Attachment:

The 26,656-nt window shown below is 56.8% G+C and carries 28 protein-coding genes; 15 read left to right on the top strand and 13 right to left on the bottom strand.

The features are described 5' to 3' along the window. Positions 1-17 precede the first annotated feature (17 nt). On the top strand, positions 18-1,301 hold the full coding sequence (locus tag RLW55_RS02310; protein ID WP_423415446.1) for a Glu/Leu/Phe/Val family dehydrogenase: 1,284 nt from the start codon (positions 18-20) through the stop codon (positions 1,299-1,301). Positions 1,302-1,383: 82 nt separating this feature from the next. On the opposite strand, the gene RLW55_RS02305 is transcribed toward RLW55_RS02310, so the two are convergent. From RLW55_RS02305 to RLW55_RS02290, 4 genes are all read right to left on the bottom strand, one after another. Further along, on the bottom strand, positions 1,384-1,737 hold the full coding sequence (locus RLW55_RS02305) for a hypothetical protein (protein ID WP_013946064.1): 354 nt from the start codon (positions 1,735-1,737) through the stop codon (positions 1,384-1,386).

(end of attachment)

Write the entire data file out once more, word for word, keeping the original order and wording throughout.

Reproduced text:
The 26,656-nt window shown below is 56.8% G+C and carries 28 protein-coding genes; 15 read left to right on the top strand and 13 right to left on the bottom strand.

The features are described 5' to 3' along the window. Positions 1-17 precede the first annotated feature (17 nt). On the top strand, positions 18-1,301 hold the full coding sequence (locus tag RLW55_RS02310; protein ID WP_423415446.1) for a Glu/Leu/Phe/Val family dehydrogenase: 1,284 nt from the start codon (positions 18-20) through the stop codon (positions 1,299-1,301). Positions 1,302-1,383: 82 nt separating this feature from the next. On the opposite strand, the gene RLW55_RS02305 is transcribed toward RLW55_RS02310, so the two are convergent. From RLW55_RS02305 to RLW55_RS02290, 4 genes are all read right to left on the bottom strand, one after another. Further along, on the bottom strand, positions 1,384-1,737 hold the full coding sequence (locus RLW55_RS02305) for a hypothetical protein (protein ID WP_013946064.1): 354 nt from the start codon (positions 1,735-1,737) through the stop codon (positions 1,384-1,386).